Words | Anonymous
When we could still congregate with people outside of our household, I was invited to a gatho. The host was an acquaintance I had run into a few times at parties. I only knew one other person attending so I plus-oned my girlfriend.
My girlfriend and I rocked up late because I had an afternoon shift. We knew it would be a bit awkward because we couldn’t just slide into this gatho – we would have to be introduced to everyone.
Nevertheless, I was determined to do something out of my social comfort zone. We were going to attend and stay for a couple of hours.
When we arrived, the host came out to greet us. They instructed me to take off my “dyke boots” before entering the house. I laughed awkwardly but didn’t fuss because I had called them “dyke boots” in front of the host before.
They then shuffled us into their living room, gestured to me and my girlfriend, and announced to the room, “these are the lesbians!”
They said the word lesbian with the inflection of a Monty Python punchline.
I remember awkwardly smiling and waiting for the host to actually introduce us by name. It didn’t happen. The onus was then on us to assert that we had names and tell everyone where we went to uni and where we live and what we do. It was obvious that some in the room had put up a wall and were treating us cautiously.
No one moved to offer us chairs; instead, we squeezed into one armchair together. The host asked us if we wanted to play Cards Against Humanity as “separate entities or one person.”
I was already desperate for some kind of comic relief. I said we would play separately and made some joke about how no one would want to see our bodies merging into one being. As I made this comment, I clasped my hands together and intertwined all my fingers – like I was holding my own hand.
I meant it like some Freaky Friday sci-fi shit; as if our bodies were merging like a horrific science experiment. It was perfectly innocent.
The host raised their eyebrows and said something along the lines of, “need to know basis.” Someone coughed and another awkwardly giggled. It wasn’t until the game started that I realised everyone thought I had made a joke about my girlfriend and I scissoring.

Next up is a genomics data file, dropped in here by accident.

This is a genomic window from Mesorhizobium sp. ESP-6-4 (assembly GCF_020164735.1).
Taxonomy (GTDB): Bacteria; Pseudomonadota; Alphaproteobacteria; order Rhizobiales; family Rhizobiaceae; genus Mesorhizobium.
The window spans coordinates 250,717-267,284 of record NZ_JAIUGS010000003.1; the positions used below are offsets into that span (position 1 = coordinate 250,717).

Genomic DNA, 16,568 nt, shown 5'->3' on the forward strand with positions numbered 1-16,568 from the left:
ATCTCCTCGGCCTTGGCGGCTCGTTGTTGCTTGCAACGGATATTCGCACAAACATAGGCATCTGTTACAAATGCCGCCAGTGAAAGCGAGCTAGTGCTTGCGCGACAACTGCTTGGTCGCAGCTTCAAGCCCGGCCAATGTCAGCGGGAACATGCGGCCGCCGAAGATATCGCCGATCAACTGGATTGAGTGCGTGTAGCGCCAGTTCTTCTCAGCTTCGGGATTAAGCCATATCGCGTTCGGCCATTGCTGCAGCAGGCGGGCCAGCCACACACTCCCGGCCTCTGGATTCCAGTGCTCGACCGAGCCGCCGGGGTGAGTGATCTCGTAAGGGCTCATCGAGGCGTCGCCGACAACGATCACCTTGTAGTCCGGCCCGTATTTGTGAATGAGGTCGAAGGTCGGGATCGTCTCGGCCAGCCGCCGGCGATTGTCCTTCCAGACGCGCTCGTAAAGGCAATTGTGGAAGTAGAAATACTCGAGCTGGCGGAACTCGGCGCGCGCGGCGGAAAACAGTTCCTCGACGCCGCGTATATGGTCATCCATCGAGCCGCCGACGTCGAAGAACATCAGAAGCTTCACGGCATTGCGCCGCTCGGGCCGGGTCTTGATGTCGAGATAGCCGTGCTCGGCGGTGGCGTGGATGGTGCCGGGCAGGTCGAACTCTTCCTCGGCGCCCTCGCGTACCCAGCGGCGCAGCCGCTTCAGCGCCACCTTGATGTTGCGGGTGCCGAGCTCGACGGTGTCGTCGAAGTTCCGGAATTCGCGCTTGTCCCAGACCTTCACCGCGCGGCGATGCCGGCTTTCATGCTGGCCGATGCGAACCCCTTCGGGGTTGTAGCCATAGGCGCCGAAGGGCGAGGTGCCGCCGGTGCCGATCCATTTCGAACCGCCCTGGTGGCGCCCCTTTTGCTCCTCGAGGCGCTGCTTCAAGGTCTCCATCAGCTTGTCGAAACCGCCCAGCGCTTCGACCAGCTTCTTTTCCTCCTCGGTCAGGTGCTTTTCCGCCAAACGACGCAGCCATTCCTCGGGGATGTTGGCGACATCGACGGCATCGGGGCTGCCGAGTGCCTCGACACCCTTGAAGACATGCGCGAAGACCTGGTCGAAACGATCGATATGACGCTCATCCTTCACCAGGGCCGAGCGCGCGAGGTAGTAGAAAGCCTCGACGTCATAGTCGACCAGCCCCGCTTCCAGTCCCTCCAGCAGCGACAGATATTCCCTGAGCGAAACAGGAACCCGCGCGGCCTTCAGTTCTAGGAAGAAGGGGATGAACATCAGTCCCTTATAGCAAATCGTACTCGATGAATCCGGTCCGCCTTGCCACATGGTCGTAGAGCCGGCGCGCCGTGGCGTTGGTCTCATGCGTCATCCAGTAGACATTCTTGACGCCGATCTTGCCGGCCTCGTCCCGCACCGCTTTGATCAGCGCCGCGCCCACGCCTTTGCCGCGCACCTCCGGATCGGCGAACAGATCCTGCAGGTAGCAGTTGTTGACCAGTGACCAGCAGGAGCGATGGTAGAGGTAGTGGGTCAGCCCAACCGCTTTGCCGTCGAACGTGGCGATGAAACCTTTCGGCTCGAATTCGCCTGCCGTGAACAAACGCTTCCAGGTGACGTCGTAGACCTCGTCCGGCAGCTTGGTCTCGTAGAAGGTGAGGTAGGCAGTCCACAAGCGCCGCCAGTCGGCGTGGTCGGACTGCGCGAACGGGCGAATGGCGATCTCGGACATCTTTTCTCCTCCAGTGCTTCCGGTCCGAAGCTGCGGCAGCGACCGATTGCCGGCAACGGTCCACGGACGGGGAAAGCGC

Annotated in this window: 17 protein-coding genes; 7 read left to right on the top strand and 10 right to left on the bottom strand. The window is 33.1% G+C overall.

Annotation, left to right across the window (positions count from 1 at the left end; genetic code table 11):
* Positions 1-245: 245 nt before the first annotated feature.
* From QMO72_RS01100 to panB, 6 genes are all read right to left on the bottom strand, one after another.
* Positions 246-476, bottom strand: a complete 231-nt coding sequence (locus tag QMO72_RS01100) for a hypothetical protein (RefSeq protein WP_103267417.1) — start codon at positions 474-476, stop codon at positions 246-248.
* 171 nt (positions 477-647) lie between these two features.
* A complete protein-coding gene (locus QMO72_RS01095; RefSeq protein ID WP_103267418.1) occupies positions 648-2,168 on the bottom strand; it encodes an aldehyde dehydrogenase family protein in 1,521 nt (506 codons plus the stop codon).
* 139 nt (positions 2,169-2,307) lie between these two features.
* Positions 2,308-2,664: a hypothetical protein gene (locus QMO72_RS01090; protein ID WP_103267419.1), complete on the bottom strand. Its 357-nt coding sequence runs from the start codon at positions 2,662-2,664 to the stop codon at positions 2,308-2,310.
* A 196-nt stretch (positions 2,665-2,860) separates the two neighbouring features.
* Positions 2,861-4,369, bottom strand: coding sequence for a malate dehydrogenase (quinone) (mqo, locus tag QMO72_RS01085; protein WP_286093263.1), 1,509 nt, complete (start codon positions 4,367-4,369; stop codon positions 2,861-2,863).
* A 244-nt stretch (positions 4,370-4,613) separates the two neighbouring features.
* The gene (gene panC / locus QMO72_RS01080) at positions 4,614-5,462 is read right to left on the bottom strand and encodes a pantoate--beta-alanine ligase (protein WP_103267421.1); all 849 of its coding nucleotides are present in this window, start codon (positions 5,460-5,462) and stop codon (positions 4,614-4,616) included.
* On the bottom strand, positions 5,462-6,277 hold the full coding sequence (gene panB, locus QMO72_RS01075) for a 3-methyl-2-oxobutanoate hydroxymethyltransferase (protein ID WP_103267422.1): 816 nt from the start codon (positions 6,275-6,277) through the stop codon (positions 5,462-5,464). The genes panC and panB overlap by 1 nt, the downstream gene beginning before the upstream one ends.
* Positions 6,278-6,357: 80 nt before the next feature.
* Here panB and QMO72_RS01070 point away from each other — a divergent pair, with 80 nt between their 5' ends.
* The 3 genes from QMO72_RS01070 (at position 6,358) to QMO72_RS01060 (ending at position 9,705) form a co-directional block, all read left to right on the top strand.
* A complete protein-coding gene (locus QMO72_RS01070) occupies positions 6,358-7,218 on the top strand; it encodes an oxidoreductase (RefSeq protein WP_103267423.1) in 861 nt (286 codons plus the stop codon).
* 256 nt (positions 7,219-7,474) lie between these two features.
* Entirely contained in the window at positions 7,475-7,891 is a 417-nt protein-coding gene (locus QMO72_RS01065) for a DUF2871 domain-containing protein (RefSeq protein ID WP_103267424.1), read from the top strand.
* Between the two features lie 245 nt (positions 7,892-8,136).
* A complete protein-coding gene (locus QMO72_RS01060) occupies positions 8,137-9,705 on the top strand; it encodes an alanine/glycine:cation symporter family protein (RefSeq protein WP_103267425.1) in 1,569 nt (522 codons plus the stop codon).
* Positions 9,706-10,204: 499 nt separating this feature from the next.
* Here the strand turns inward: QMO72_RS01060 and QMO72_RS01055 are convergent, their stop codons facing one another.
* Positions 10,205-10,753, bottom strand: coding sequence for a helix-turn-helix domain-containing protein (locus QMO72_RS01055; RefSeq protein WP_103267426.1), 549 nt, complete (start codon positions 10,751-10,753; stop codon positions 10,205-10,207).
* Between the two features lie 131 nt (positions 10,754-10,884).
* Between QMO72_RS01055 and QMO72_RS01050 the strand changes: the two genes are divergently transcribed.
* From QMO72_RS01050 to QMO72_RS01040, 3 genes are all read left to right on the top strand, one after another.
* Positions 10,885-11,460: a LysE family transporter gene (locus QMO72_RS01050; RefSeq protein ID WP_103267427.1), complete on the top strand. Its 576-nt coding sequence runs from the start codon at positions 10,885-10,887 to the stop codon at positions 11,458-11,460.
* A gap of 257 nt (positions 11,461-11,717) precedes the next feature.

The game moved slowly. I don’t really enjoy Cards Against Humanity (something about the casual racism and sexism). A card about Draco Malfoy’s asshole was played. Everyone laughed so I pulled an adequately engaged face by widening my eyes and looking away.
The host pointed at my girlfriend and I and asked, in front of the group, “Why are the lesbians pulling a face about Draco Malfoy’s asshole? Have you got an opinion on mens’ bums?”
Five minutes into this function and we had been introduced as the lesbians, had my words spun into a sexual joke at our expense, and were now being interrogated about our opinions on Draco Malfoy’s asshole.
It’s safe to say I wasn’t pleased. I was humiliated. We left early and unpicked the whole event in the car ride home. We had been a sex joke from the moment we entered the room.
I’ve spent a decent amount of time becoming me. A fair bit of that time has been dedicated to accepting and understanding my lesbianism. An even greater amount of that time has been spent reading my friends’ crush’s astrology charts, crying to Harry Styles, loving my family, and naming my cat different variations of “Baby.” I spend 100% of my day being more interesting than my sexuality is alone. It’s a shame my sexuality managed to be more interesting than any other conversation that room could find.